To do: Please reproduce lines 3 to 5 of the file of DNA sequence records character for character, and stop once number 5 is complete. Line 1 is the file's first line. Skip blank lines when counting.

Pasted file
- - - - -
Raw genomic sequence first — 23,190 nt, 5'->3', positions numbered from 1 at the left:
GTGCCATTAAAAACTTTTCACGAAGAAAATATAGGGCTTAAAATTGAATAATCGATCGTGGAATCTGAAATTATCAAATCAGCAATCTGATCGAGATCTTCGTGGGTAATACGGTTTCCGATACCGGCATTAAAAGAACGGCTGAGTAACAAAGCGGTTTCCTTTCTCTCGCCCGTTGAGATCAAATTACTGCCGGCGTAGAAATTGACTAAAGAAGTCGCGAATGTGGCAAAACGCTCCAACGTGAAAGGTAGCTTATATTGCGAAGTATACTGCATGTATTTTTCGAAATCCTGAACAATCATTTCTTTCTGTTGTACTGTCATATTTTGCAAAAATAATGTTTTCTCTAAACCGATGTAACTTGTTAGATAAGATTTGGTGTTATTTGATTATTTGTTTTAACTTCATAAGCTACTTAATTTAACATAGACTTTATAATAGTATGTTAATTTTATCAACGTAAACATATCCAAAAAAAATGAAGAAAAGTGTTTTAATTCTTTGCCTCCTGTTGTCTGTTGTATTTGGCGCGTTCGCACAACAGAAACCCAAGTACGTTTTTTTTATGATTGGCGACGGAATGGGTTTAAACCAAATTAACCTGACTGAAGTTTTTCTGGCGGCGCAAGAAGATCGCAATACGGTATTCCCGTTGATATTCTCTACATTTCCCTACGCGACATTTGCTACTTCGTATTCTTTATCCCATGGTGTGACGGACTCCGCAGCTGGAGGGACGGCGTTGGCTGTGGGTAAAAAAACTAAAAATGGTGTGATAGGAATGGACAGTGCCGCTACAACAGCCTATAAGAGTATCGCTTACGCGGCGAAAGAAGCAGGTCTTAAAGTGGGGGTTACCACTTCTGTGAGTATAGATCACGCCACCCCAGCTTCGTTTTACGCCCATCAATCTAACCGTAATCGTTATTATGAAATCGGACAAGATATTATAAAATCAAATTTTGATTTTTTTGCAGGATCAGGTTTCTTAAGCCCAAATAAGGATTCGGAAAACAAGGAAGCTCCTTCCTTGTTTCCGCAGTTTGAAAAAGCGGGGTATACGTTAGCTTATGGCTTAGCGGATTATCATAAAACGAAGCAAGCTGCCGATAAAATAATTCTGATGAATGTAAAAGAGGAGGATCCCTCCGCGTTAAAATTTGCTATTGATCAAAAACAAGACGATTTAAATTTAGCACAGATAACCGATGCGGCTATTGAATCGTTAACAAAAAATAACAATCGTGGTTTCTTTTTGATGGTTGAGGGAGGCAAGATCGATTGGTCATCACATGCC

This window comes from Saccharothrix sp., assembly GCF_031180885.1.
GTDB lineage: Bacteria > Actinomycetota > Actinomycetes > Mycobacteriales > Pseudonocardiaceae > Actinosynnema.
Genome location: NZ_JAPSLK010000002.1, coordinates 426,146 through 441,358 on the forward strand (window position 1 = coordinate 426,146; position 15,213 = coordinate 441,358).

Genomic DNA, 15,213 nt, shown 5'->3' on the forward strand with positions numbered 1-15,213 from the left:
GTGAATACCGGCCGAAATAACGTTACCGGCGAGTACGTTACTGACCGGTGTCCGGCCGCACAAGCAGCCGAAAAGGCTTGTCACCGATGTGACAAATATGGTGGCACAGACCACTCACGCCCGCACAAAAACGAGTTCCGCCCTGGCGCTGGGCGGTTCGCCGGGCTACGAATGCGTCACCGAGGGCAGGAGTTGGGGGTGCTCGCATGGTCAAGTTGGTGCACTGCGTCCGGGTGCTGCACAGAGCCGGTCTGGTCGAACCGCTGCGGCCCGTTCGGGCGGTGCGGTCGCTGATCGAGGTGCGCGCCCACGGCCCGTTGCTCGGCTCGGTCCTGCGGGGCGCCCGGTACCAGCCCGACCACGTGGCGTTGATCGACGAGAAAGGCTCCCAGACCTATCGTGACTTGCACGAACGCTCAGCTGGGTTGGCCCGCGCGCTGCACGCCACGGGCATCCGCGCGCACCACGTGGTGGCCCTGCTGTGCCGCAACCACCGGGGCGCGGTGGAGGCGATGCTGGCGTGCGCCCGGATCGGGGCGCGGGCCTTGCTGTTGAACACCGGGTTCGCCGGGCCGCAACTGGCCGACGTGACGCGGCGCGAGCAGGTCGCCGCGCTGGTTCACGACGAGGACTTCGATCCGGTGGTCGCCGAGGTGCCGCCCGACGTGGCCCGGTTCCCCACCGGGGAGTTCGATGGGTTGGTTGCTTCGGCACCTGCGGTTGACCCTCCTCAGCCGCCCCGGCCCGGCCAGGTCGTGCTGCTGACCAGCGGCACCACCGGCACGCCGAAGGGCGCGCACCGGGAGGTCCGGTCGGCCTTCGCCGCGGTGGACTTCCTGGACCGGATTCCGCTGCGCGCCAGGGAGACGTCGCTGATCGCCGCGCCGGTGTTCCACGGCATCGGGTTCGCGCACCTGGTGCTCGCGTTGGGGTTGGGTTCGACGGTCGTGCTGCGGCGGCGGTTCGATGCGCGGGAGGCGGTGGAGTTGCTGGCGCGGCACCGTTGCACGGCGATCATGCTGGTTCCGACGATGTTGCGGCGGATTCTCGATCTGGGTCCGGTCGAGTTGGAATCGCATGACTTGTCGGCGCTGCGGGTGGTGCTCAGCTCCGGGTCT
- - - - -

This window comes from Saccharothrix sp., assembly GCF_031180885.1.
GTDB lineage: Bacteria > Actinomycetota > Actinomycetes > Mycobacteriales > Pseudonocardiaceae > Actinosynnema.
Genome location: NZ_JAPSLK010000002.1, coordinates 426,146 through 441,358 on the forward strand (window position 1 = coordinate 426,146; position 15,213 = coordinate 441,358).